Former party leader Charles Kennedy vowed to give up alcohol on a number of occasions but lapsed when under pressure, a senior Lib Dem has said.
Mr Kennedy resigned after admitting to a drink problem
Shirley Williams, ex-Lib Dem leader in the House of Lords, told BBC Radio 4's Desert Island Discs Mr Kennedy had made a "real effort" to give up drinking.
But he did not realise how hard it was to break the habit, she said.
She said Mr Kennedy's resignation and that of party home affairs spokesman Mark Oaten had been a setback.
Mr Oaten resigned last weekend over claims he had an affair with a male prostitute.
Lady Williams said the party would take a long time to recover from the two departures.
On Mr Kennedy, she said he had "promised more than once to give it [alcohol] up" and made "real efforts", but eventually "under pressure, lapsed".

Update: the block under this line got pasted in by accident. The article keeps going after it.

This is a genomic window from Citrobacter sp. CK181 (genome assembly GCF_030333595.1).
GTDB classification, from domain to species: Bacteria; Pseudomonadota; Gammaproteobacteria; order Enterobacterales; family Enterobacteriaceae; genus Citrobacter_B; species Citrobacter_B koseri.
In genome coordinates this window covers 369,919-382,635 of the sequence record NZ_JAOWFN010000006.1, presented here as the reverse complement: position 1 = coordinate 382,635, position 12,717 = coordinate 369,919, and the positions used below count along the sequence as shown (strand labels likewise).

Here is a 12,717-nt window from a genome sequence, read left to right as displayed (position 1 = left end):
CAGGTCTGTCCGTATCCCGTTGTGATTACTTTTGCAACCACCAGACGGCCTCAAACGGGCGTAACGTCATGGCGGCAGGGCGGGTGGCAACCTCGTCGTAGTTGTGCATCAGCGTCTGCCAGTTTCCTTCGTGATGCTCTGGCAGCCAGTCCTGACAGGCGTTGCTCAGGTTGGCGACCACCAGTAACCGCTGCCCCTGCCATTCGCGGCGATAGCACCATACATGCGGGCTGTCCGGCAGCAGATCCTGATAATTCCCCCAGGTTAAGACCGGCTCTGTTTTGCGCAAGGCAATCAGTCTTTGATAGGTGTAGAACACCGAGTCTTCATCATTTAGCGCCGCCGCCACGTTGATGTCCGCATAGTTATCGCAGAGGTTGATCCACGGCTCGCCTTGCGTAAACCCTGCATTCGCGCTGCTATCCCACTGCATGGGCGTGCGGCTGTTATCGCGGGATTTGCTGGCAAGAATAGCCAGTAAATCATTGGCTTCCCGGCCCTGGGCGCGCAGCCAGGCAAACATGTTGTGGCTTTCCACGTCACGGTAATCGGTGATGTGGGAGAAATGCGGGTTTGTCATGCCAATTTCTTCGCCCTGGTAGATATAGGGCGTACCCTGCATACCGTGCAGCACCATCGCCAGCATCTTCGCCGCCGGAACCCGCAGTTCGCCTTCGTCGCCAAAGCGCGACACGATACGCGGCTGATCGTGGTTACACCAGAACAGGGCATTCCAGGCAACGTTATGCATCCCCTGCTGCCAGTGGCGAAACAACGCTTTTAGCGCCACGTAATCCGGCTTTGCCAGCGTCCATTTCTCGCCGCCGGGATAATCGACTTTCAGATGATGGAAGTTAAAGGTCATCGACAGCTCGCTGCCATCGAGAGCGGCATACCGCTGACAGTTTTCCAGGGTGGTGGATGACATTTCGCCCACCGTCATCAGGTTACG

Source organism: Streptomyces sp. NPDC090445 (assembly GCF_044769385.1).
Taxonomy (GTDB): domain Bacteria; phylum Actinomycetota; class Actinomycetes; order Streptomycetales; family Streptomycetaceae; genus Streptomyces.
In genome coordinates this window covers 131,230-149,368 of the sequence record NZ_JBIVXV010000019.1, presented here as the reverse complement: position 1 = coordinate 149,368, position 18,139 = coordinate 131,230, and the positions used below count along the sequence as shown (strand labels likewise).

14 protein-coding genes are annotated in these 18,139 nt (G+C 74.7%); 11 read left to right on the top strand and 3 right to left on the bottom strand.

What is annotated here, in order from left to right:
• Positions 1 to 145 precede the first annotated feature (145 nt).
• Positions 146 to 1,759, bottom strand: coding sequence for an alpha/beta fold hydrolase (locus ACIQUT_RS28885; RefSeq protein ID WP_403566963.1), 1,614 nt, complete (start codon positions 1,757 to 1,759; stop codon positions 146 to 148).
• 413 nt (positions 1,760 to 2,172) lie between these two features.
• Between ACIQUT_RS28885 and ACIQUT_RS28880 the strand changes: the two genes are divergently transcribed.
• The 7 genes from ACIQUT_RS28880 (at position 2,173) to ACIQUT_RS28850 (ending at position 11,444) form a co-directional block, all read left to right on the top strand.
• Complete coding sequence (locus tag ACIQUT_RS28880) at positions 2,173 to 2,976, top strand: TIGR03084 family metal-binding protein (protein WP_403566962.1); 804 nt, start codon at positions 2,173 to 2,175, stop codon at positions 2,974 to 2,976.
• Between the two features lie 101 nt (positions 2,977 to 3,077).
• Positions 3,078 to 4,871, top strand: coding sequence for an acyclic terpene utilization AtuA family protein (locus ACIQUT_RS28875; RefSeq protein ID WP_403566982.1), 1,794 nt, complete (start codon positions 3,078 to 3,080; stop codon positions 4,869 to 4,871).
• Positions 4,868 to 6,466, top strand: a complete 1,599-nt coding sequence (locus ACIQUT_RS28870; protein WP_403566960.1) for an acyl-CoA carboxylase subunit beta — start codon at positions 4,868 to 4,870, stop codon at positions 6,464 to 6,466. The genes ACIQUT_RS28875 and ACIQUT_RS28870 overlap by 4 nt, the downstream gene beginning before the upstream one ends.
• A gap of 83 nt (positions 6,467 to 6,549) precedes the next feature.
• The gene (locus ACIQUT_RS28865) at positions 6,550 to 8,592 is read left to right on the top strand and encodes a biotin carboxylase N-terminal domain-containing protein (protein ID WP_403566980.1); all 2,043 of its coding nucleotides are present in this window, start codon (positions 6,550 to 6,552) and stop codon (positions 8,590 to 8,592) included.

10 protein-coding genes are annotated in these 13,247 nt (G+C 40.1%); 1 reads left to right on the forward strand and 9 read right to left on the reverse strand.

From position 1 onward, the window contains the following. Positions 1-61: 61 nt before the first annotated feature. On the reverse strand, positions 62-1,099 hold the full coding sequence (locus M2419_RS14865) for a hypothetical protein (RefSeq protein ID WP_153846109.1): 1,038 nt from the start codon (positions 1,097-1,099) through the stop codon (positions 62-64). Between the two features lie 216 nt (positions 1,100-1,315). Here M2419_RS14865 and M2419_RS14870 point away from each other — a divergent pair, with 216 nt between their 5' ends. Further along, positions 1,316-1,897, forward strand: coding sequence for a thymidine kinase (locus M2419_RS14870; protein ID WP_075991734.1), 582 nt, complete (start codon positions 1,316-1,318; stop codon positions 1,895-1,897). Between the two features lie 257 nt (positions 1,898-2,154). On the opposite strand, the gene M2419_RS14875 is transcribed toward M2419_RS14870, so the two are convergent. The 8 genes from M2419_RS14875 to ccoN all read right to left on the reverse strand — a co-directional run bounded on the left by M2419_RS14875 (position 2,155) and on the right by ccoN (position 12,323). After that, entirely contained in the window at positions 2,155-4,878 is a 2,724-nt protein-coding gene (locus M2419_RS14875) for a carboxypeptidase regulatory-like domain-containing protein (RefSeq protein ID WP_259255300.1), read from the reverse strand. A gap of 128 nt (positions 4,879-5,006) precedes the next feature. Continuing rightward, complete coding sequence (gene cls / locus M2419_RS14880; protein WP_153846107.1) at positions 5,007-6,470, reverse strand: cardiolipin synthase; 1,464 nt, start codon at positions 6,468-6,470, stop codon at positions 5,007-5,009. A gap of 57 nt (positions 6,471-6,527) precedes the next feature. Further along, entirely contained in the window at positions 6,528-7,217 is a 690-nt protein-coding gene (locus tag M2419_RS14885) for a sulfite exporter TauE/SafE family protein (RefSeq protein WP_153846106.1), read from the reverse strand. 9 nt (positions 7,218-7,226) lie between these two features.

"I think the problem is that many people with the issue of alcoholism as a sort of disease do tend to believe that they can break the habit and it is much, much harder than they believe," she said.
"I did know a bit about Charles' problem and one has to say that alcoholism or heavy drinking is an occupational hazard of politics.
"I think it would be fair to say that someone like Winston Churchill more or less marinated in alcohol and it didn't seem to affect his performance.
"Somebody on the other hand like George Brown (Labour deputy prime minister in the early 1960s), who I knew well, was driven to extremes by just a couple of sherries."
But Lady Williams said she was upset rather than resentful over the setbacks facing the party.
"It's very sad and I think one of the harsh things.... is that by and large the Liberal Democrats were held, and to some extent held themselves, to a higher standard, and that's where part of the pain comes."
Lady Williams left Labour in 1981 to form the SDP, and in 1988 supported the merger with the Liberals which formed the Liberal Democrats.
The full interview will be aired on Radio 4 at 1115 GMT on Sunday.